Did Tinder Ruin My Love Life?

by Meagan Dion
woman, somber
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I'd never really thought too much about how dating worked until I graduated from college and realized that meeting a guy was no longer going to be as simple as showing up for our shared 8 a.m. class. During my college years, I was either in long-term romantic relationships that developed out of friendships, or I was having drunken one-night stands. The thought of using Tinder to find a boyfriend was foreign to me then.

And I still didn't give much thought to how dating worked when I said goodbye to my college campus and settled into the corporate world, where I enjoyed a few years of the unpredictable, uncommitted, single life. I liked the independence of moving from place to place and job to job while being responsible for no one but myself. I was so busy trying to figure out how to make yoga pants look business casual (the answer is to pair them with long cardigans and tall boots) or remember to pay my electric bill on time, that the thought of considering someone else's feelings was daunting. I was trying to build a new chapter of my life, and I knew that meant I needed to be selfish for a little while. But sometimes, being selfish got lonely.

Once my life settled down a bit, I was comfortable; but my routine felt mundane. Birthdays passed with no special plans. Every holiday included "Where's your boyfriend?" questions from my family. I pointlessly searched Groupon for weekend ski getaways that I already knew my girlfriends would never join me on. (Weekend getaways had, at some point in the recent past, become "boyfriend things" within my social circle.) So, I started to entertain the idea of a dating a guy for real.

But I'd just moved to a new city, and I didn't know where to begin. I had a few flirtatious prospects at work, but I didn't love the idea of making awkward small talk with the guy I was sleeping with while we waited in line for the copier. I went out to bars on the weekends, but I was always there with my friends, which didn't really facilitate talking to anyone else.

My guy friends ended up introducing me to Tinder. I was attracted to the simplicity of the app and the fact that it was free. I liked that I didn’t have to pay $30 a month or fill out lengthy survey questions in order to be matched with single guys my own age.

It seemed pretty perfect, but I still had my doubts. Though I worried about accidentally matching with a murderer, or, even worse, one of my high school classmates, what I feared most was the way Tinder made me feel. As I swiped, I felt a bit desperate and ashamed. I mean, I was intelligent, I was charming, I was hot — why should I have to use an app to get a date? Using Tinder made me feel like I was giving up on the Nora Ephron romance I'd always planned in my head. I liked meeting men organically. My boyfriend was supposed to be a charming barista who'd memorized my morning drink order, or the guy standing next to me in the produce section at Trader Joe's, not someone who was bored on their phone in the same moment that I was.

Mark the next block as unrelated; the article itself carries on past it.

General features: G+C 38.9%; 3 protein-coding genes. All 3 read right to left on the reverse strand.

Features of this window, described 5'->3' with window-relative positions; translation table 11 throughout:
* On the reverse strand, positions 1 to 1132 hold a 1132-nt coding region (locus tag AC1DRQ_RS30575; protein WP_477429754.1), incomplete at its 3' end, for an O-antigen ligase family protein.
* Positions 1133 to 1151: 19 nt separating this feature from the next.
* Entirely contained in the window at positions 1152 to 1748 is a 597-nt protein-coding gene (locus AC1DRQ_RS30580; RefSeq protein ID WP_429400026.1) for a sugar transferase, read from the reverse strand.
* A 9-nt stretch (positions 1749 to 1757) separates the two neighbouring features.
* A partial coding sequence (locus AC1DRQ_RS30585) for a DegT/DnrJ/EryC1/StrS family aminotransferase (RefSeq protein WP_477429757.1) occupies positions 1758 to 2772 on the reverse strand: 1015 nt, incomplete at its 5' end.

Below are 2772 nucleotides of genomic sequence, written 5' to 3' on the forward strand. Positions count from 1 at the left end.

Using Tinder made me feel like I was giving up on the Nora Ephron romance I'd always planned in my head. I liked meeting men organically.

But despite my many doubts, I decided to give Tinder a chance. I chatted with army veterans and bartenders and guys who were in their neurosurgery residencies. I was flattered to have so many men from so many different walks of life interested in me.

I rarely messaged someone first, but I made a point to respond to everyone who messaged me. I wouldn't ignore someone who approached me in a bar, so why would I ignore them on Tinder? Soon, the date (and sex) propositions started pouring in. Even after weeding out the guys who weren't my type, and the ones who were just looking for a booty call, I still had enough Tinder matches to go out multiple times a week if I wanted to. And I did.

Tuesday, I got drinks with Drew after work. Thursday, I took a walk on the reservoir with Bryan and his black lab. Saturday morning, I enjoyed a hungover brunch with Matt. I wouldn't dare waste my Friday or Saturday nights with Tinder dates, but if plans with my friends fell through, I'd spend my Friday and Saturday nights drinking and faking love on the dance floor with whichever Tinder dude I'd been keeping at bay during the week.